Collaboration Key to Student Success
Cindy Rigsbee responds to the recent Metlife survey about teacher collaboration with delight.
The survey, which suggests a direct link between teacher collaboration and student success, rings true with Rigsbee, a former North Carolina Teacher of the Year.
Last night I shared the story of my first year teaching - 1979 - and how in that high school every classroom door was closed. Every teacher taught in isolation - there was no sharing of plans or resources, no discussions of student needs, no back and forth on what was working or wasn't. I spent my days talking only with children and found little avenues for getting any better at what I was doing.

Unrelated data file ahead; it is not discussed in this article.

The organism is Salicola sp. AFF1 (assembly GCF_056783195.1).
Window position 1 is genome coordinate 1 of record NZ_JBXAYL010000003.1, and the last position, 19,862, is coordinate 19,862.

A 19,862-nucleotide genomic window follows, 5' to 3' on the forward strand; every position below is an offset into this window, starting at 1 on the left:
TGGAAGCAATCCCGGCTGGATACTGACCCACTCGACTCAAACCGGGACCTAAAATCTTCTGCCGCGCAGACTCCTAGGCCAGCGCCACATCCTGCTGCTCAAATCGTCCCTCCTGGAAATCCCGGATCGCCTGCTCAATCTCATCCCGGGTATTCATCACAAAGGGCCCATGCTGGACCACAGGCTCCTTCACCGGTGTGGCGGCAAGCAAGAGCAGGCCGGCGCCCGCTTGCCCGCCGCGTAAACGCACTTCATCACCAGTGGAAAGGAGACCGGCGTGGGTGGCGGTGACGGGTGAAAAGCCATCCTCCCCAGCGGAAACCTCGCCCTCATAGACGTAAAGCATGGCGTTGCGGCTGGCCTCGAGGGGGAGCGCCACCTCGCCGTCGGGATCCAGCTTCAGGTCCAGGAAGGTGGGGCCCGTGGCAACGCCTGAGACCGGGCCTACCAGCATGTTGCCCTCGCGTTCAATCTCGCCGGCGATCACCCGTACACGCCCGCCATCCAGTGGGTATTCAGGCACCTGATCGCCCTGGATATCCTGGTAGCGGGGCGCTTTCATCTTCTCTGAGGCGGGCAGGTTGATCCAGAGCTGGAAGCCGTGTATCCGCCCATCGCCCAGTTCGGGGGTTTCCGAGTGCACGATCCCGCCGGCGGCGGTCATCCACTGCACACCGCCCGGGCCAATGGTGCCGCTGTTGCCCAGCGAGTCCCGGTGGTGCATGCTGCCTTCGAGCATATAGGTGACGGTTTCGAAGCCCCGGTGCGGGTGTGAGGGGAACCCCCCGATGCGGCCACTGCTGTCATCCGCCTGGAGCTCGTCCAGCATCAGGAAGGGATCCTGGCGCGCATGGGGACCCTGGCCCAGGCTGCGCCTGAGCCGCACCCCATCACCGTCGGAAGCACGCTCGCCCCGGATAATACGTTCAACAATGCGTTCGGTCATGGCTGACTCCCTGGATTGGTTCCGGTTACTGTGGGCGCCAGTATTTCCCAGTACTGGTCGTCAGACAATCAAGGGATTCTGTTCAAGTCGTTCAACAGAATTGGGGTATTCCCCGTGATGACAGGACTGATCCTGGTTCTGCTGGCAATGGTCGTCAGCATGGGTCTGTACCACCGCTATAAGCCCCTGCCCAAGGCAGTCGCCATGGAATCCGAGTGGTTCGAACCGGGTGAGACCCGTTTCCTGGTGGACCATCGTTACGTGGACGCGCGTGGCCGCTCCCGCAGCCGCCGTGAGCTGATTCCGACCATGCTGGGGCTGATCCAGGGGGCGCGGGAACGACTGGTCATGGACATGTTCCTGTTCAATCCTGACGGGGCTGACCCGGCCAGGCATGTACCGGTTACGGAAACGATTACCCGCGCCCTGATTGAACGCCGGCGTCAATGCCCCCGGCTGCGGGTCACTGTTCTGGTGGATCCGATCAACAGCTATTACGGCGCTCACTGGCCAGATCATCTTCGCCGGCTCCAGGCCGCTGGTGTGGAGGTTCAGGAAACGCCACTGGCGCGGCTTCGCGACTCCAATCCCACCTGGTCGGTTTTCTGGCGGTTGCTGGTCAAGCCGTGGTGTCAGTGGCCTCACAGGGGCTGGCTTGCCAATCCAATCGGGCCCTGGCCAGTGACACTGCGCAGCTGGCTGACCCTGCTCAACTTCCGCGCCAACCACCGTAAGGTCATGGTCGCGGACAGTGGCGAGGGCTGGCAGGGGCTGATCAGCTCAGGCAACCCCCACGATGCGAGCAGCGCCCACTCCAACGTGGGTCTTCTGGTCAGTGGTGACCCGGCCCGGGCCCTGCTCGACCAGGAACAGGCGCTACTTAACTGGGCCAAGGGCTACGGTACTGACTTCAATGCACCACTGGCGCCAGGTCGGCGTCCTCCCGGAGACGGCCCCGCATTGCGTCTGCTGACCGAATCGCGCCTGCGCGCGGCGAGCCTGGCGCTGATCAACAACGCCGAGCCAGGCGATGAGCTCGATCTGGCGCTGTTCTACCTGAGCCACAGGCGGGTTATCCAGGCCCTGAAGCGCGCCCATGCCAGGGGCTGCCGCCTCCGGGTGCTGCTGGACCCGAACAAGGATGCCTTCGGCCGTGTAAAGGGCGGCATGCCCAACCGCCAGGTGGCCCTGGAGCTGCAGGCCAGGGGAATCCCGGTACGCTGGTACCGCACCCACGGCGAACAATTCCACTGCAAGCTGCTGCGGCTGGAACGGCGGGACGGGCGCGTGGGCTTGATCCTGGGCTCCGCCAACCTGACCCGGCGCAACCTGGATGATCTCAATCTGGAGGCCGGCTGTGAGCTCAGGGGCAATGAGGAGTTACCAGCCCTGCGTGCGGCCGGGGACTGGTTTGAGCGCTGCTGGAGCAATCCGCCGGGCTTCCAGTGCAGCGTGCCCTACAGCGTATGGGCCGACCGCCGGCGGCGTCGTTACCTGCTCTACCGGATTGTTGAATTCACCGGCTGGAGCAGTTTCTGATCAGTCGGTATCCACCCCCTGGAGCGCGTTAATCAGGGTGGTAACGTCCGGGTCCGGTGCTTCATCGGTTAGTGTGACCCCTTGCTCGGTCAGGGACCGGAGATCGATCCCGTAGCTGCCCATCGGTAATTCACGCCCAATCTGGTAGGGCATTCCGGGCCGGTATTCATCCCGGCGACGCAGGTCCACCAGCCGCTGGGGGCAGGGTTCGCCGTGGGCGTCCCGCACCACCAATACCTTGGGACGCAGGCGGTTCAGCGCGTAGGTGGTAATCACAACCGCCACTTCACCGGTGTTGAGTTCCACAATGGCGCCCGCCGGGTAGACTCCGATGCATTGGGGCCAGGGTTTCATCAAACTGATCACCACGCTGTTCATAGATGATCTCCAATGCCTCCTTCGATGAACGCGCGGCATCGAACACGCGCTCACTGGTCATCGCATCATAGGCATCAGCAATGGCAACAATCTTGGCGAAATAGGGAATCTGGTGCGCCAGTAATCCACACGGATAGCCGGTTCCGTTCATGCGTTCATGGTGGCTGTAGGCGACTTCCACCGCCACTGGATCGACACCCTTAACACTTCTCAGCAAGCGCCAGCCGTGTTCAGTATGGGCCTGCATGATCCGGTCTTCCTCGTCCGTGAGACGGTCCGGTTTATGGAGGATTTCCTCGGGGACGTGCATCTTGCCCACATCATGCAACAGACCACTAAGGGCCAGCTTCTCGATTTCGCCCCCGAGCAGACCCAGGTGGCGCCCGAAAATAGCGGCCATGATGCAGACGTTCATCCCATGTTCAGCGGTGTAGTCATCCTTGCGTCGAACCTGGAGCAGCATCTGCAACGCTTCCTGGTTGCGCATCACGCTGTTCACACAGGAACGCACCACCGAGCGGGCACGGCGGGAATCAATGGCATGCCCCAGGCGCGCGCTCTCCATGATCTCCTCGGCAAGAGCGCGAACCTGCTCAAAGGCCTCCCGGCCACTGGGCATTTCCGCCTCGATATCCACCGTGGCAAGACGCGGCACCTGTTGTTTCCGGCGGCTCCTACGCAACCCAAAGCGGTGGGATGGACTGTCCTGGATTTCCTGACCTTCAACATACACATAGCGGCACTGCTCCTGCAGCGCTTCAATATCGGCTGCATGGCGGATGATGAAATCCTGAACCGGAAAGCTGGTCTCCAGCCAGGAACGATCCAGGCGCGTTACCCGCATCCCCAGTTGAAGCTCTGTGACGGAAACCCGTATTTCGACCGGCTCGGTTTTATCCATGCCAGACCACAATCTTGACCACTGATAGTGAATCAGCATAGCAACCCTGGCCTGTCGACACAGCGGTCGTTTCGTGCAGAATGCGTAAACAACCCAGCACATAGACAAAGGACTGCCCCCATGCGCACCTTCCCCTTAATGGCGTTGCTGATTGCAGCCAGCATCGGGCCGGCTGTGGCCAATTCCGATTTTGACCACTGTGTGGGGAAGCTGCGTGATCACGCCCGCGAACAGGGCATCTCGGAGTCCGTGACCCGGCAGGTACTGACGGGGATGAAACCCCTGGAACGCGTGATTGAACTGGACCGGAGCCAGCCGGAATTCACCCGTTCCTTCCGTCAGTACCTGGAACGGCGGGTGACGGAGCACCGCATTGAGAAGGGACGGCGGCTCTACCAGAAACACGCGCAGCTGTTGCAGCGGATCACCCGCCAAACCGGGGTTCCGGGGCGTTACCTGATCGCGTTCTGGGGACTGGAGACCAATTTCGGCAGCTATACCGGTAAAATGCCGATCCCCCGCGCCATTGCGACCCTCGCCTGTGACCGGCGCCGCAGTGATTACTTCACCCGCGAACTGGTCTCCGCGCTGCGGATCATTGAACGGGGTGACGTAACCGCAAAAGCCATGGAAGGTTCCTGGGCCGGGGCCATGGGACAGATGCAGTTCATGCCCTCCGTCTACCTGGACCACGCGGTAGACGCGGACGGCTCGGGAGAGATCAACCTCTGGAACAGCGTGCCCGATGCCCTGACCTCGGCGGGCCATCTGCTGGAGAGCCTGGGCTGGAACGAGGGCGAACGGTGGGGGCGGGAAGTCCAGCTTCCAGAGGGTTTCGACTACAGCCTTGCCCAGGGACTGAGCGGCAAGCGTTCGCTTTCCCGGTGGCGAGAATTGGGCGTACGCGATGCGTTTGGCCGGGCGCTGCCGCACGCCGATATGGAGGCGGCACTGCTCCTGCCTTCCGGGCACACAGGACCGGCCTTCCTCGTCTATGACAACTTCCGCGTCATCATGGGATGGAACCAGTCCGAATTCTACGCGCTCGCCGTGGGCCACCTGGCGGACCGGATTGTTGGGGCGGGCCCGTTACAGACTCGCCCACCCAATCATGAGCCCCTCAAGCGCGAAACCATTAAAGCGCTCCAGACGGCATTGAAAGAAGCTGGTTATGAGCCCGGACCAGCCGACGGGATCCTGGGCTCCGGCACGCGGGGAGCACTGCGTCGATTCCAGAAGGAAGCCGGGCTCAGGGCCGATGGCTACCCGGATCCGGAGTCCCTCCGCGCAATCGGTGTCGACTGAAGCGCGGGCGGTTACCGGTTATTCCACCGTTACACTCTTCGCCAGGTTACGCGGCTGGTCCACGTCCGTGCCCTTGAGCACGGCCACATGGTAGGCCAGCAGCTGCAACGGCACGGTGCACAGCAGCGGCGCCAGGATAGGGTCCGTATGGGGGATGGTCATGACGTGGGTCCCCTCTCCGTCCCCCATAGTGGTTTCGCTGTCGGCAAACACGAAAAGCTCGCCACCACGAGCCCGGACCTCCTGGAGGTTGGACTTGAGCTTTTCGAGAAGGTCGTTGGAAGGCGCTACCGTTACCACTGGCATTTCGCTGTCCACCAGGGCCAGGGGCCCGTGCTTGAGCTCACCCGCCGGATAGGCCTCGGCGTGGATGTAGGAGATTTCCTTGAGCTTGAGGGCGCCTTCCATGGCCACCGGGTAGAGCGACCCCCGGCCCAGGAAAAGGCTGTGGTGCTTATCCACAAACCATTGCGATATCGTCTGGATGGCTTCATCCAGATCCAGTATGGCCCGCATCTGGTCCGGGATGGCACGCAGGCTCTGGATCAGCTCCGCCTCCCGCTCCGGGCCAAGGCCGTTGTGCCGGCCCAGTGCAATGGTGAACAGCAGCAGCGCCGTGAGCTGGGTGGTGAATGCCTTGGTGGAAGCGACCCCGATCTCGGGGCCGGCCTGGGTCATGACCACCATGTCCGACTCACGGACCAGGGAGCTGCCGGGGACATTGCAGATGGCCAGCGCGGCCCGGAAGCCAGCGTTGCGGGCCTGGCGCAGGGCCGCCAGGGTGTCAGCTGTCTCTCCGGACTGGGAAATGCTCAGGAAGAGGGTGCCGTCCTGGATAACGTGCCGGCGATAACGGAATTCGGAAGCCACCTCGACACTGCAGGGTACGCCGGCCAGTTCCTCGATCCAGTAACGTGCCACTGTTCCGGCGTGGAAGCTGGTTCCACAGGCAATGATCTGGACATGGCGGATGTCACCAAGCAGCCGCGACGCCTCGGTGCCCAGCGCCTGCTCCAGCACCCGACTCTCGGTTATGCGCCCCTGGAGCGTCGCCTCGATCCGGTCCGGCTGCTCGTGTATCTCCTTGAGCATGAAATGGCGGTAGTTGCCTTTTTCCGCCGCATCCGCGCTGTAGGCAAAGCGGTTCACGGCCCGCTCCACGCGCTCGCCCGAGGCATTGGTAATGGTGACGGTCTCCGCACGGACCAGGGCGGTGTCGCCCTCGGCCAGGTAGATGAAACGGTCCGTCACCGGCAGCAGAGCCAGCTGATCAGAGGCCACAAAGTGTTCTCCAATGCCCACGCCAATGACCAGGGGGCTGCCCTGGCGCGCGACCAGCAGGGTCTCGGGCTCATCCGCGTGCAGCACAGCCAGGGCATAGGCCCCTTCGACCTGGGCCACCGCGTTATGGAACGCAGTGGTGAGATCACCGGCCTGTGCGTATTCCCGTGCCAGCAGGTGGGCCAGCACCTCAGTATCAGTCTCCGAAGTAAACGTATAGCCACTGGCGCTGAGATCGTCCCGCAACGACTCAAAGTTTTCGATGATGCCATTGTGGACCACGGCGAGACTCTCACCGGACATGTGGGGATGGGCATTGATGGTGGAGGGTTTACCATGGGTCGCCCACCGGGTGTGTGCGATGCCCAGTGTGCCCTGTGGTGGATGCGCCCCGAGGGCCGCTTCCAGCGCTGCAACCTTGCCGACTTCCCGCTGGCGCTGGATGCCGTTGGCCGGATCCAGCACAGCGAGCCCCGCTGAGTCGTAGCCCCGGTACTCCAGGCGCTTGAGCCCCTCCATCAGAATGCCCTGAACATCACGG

As the years went by, those doors opened a little, but for the majority of my career there was still a mentality in the hallways and common areas of "I'm only going to address my own students, the ones I know, and leave the others to the teachers who teach them."
But now, according to the Survey of the American Teacher, 67% of the educators who completed the survey believe that increased collaboration has a direct effect on student success. And 80% strongly agree that teachers share responsibility for achievement of all students. We're in this together, folks, and I'm delighted to see that a majority of those questioned agree.
For more on the survey, check out Teacher's special report about the findings.